Can weekend sleep repay your weeknight sleep debt?
Monday to Friday, you wake up early for work and stay up late to enjoy social engagements – or finish your chores. By the end of the week, all you want to do is sleep in. Late. You snooze a few extra hours on Saturday morning to stay out late that night, head to bed early on Sunday and start the sleep cycle all over.
Or should we say lack of sleep cycle? There’s nothing wrong with making up sleep time on the weekends, is there? To regulate your sleep schedule successfully, you need to understand two important sleep concepts – sleep drive and internal circadian biological clocks.
What does “sleep drive” mean?
Sleep drive is similar to the gas light on your car’s dashboard – it alerts your body when it needs to sleep. The longer you’re awake, the more your body needs sleep. Likewise, your need to sleep dissipates when you’re snoozing at night, filling up that gas tank so you’re ready for action the next morning.
In the morning, we should be waking up with a full tank and as we go through our days, our tanks slowly empty until there’s nothing left and we need more sleep again. When we finally give into slumber, our tanks gradually fills again, allowing us to wake up well rested with an full tank once again.
What does “internal circadian biological clock” mean?
Your circadian clock regulates the timing of alertness and sleepiness throughout the day, rising and falling at different times. The strongest sleep drive (need for sleep) for adults usually occurs between the hours of 2 am to 4 am and during that afternoon rough sluggish patch, between 1 pm and 3 pm. The feeling of grogginess you experience during these times will feel less intense when you’ve had an adequate amount of sleep, and more powerful when you’re sleep deprived.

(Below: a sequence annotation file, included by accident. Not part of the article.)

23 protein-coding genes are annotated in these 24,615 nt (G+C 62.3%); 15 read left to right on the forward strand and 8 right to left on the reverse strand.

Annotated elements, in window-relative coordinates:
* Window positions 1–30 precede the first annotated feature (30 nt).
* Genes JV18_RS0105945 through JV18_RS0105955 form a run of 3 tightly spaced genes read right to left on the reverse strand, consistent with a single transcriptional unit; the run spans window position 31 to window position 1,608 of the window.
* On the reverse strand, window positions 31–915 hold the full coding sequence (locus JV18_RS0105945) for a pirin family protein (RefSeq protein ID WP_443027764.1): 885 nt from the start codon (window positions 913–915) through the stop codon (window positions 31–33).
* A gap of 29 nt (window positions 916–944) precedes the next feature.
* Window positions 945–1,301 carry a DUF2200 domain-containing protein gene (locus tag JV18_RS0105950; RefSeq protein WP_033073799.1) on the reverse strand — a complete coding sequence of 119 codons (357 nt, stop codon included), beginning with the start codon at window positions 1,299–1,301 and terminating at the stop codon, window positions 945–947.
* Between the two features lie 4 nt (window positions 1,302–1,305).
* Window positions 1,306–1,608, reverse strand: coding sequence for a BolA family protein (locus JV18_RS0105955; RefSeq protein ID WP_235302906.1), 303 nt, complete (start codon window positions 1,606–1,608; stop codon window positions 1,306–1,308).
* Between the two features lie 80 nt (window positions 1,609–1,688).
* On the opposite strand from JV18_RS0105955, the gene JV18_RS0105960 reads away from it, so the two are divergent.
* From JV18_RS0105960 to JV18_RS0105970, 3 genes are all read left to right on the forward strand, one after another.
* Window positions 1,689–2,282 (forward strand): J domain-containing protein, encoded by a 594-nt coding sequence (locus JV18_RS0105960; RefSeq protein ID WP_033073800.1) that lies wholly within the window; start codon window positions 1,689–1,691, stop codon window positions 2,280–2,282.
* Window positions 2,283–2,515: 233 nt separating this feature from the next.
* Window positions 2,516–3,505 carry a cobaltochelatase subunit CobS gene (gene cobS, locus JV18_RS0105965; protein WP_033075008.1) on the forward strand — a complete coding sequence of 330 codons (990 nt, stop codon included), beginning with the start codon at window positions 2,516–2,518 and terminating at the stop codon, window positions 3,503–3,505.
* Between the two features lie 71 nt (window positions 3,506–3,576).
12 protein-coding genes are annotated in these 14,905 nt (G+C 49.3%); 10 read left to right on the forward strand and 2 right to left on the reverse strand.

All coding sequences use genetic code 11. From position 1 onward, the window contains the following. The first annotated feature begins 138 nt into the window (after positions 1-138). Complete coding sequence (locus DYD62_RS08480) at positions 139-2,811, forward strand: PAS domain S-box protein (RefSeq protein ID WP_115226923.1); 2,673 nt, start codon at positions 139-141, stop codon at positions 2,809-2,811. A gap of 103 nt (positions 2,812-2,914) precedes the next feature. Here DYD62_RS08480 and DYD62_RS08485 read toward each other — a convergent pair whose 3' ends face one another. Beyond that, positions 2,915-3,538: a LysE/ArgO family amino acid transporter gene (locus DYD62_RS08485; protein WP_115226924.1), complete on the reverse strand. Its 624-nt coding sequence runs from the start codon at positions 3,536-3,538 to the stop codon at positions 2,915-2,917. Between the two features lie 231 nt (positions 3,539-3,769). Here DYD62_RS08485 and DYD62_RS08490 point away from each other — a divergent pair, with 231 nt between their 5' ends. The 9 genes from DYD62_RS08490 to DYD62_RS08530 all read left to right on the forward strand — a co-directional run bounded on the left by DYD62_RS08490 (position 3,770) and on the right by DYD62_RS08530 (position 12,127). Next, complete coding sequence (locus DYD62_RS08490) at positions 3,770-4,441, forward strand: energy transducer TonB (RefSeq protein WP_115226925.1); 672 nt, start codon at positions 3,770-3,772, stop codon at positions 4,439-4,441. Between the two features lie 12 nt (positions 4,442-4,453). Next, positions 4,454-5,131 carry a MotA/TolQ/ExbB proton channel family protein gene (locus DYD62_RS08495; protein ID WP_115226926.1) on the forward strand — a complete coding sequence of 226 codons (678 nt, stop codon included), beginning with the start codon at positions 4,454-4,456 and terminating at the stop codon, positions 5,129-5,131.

As easy as Sunday morning… late Sunday morning
After a week of early mornings and late nights, our natural reaction is to crave more sleep on the weekends. While extra shut eye on Saturday and Sunday mornings feel good (and a happy habit we’ve held onto since our teenager years), it can potentially throw a wrench into both your sleep drive and circadian rhythm for the upcoming week. Sleeping in late disrupts the balance between our sleep drive and circadian clock, which can result in disrupted sleep, causing crankiness, grogginess and worse, possible depression. Yikes.
And if your social calendar is full on the weekends, there’s even more to worry about. Going to bed early on Sunday makes sense right? Unfortunately, this probably won’t work. Staying up late and sleeping in through the weekend, combined with thoughts of a stressful upcoming week can cause “sleep onset insomnia.” With your sleep drive and circadian clock thrown off, your body is simply not ready to sleep.
Sleep experts debate whether you can make up for a week of sleep deprivation on the weekend…